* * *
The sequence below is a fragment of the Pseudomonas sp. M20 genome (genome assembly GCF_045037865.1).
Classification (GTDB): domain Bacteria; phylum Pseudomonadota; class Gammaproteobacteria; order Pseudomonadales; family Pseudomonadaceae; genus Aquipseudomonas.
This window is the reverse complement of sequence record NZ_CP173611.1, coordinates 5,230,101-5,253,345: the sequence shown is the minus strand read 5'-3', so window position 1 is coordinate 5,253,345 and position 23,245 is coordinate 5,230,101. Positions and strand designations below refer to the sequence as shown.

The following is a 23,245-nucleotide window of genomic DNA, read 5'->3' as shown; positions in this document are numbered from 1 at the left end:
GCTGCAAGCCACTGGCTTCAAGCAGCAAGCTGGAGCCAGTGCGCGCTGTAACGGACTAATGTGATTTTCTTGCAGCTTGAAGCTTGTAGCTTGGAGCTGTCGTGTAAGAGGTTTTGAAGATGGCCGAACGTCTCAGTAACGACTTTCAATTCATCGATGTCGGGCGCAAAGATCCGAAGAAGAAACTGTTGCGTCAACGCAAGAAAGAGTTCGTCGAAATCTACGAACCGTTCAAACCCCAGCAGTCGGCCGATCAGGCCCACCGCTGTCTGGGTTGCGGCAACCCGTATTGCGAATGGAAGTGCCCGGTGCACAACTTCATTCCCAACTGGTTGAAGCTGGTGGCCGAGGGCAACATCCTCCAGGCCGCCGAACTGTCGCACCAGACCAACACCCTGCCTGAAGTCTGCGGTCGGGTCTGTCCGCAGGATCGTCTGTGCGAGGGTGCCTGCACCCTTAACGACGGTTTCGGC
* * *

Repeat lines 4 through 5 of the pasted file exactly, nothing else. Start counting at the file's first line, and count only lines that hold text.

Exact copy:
The following is a 23,245-nucleotide window of genomic DNA, read 5'->3' as shown; positions in this document are numbered from 1 at the left end:
GCTGCAAGCCACTGGCTTCAAGCAGCAAGCTGGAGCCAGTGCGCGCTGTAACGGACTAATGTGATTTTCTTGCAGCTTGAAGCTTGTAGCTTGGAGCTGTCGTGTAAGAGGTTTTGAAGATGGCCGAACGTCTCAGTAACGACTTTCAATTCATCGATGTCGGGCGCAAAGATCCGAAGAAGAAACTGTTGCGTCAACGCAAGAAAGAGTTCGTCGAAATCTACGAACCGTTCAAACCCCAGCAGTCGGCCGATCAGGCCCACCGCTGTCTGGGTTGCGGCAACCCGTATTGCGAATGGAAGTGCCCGGTGCACAACTTCATTCCCAACTGGTTGAAGCTGGTGGCCGAGGGCAACATCCTCCAGGCCGCCGAACTGTCGCACCAGACCAACACCCTGCCTGAAGTCTGCGGTCGGGTCTGTCCGCAGGATCGTCTGTGCGAGGGTGCCTGCACCCTTAACGACGGTTTCGGC